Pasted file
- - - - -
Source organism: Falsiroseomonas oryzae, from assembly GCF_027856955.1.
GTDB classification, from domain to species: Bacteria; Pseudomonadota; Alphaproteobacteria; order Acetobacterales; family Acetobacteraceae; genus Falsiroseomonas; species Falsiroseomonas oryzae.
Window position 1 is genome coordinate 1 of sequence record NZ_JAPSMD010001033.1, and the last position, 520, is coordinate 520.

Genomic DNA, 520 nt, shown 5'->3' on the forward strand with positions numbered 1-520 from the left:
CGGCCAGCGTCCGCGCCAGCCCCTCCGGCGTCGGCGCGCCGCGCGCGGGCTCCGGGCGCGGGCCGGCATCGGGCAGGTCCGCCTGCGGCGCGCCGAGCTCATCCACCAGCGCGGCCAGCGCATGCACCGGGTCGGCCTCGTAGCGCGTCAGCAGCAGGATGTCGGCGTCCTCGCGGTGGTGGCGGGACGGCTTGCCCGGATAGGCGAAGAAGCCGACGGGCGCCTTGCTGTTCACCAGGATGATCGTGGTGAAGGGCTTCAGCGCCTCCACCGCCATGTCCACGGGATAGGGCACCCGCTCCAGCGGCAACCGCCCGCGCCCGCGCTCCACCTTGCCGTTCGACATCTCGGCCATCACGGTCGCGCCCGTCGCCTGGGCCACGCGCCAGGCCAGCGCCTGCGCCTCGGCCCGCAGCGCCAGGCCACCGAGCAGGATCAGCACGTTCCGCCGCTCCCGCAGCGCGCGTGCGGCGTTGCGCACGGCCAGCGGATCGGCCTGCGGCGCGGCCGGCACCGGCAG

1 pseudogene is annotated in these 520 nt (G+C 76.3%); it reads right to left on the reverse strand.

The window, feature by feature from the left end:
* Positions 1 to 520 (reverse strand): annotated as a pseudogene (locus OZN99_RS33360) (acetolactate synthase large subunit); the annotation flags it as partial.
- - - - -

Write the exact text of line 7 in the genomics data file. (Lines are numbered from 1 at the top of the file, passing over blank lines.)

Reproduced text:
The window, feature by feature from the left end: